For Botswana and Uganda, we also provide comparisons between trends of habitat generalists and specialists and of birds within and outside Protected Areas. Challenges encountered included recruiting, training and retaining volunteer surveyors, and securing long-term funding. However, we show that with technical support and modest investment, meaningful biodiversity indicators can be generated and used in African countries. Sustained resourcing for the existing schemes, and replication elsewhere, would be a cost effective way to improve our understanding of biodiversity trends globally, and measure progress towards environmental goals.

Survey design and methods

A semi-random sampling approach was preferred, given the low availability of observers, as it encourages participation in circumstances of uneven participant distribution. This is based on similar approaches that have been employed in Europe. In Botswana and Uganda transects are generally closer to urban areas, given the semi-random selection of sites, and extensive areas, particularly in Uganda, are still without transects. Yet the stratified nature of transect selection has ensured that broad habitats have been represented and there has been a reasonable division of transects between protected areas and the wider landscape.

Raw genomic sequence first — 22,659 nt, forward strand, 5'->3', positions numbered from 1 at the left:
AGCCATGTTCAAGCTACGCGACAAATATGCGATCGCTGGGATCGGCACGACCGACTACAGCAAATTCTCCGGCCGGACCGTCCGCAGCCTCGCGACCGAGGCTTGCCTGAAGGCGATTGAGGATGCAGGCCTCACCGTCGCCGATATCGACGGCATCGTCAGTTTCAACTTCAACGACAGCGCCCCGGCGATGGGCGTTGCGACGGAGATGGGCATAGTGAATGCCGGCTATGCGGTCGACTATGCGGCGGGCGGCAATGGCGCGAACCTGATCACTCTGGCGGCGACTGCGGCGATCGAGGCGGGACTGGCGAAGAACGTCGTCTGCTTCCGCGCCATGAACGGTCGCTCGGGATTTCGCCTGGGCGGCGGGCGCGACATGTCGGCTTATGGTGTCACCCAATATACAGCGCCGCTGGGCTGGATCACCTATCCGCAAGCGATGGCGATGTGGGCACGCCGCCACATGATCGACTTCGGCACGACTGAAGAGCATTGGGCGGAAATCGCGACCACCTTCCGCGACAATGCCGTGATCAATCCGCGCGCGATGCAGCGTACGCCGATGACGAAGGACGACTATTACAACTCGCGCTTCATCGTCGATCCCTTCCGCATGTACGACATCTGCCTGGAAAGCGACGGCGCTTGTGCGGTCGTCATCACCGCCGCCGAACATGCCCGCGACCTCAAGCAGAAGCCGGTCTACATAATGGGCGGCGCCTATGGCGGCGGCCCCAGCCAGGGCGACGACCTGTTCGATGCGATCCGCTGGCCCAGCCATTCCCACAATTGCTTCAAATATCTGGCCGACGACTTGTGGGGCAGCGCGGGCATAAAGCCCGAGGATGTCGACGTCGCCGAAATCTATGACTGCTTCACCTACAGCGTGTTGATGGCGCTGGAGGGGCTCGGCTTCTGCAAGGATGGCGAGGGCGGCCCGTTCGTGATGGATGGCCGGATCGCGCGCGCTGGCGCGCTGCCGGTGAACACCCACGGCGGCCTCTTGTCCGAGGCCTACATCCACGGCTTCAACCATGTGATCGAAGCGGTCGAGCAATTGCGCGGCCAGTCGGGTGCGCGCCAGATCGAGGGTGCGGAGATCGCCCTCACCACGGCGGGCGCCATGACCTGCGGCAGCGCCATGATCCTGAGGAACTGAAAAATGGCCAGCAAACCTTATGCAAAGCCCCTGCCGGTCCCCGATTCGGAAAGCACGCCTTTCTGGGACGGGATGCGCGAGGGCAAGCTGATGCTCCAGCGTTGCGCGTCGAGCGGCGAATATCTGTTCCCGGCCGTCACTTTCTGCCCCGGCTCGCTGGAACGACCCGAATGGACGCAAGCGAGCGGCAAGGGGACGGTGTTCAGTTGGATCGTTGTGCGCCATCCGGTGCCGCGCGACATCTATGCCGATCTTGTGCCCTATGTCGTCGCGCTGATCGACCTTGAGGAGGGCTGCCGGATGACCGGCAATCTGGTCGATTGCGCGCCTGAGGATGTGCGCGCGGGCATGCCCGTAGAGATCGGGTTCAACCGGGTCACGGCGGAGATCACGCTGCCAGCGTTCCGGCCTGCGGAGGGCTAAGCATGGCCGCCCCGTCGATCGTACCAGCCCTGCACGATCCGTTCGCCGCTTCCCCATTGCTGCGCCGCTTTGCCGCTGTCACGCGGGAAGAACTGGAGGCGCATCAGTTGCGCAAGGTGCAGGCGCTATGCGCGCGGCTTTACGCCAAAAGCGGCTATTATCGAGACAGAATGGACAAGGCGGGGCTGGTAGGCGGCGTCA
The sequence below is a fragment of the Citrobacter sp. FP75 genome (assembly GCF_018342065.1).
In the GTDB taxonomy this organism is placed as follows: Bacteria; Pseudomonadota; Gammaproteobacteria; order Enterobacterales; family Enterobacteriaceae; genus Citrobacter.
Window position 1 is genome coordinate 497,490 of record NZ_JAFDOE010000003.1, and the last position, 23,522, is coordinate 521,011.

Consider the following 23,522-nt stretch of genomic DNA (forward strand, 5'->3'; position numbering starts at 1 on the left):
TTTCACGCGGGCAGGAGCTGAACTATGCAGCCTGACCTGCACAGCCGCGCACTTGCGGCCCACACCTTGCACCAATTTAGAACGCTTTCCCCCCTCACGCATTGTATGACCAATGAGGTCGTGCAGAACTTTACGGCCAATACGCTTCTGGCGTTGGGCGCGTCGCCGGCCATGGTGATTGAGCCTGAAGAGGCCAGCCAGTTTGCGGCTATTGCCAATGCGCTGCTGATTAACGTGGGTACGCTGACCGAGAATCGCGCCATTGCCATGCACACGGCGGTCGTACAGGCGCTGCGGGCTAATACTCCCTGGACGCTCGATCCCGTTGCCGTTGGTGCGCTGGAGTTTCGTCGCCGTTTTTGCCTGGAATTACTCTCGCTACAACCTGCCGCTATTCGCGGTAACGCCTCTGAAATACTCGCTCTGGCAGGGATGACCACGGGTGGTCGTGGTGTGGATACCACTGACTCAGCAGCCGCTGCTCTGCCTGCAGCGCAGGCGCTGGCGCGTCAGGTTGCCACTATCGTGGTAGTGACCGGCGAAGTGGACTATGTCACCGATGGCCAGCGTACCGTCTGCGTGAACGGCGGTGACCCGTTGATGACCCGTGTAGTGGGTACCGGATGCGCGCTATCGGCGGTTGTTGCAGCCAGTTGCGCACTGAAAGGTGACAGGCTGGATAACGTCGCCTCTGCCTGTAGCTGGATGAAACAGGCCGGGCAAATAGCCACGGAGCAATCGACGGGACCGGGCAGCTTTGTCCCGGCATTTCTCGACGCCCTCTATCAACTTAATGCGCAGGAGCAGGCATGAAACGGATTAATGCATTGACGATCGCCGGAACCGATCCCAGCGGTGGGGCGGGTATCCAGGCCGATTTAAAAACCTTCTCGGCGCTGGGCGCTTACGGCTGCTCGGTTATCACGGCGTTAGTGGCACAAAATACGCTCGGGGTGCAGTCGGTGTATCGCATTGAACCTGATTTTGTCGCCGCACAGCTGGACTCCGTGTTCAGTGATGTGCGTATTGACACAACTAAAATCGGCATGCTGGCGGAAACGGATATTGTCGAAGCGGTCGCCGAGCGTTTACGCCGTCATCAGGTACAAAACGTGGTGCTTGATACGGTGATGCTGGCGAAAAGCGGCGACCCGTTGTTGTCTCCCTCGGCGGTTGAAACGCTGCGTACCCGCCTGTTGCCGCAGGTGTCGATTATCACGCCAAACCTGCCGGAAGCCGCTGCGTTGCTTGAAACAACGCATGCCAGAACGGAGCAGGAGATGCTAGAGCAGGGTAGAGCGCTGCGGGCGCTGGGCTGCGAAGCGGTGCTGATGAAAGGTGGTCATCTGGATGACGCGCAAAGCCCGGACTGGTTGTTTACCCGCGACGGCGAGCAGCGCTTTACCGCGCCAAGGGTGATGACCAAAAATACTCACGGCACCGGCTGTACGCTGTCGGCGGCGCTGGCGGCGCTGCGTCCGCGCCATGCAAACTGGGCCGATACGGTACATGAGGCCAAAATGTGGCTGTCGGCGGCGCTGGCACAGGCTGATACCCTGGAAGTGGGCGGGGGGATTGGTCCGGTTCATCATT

Both line- and point-count transects were considered to be suitable survey techniques.  The final decision on which technique to use in each country was based on local conditions and existing experience and knowledge.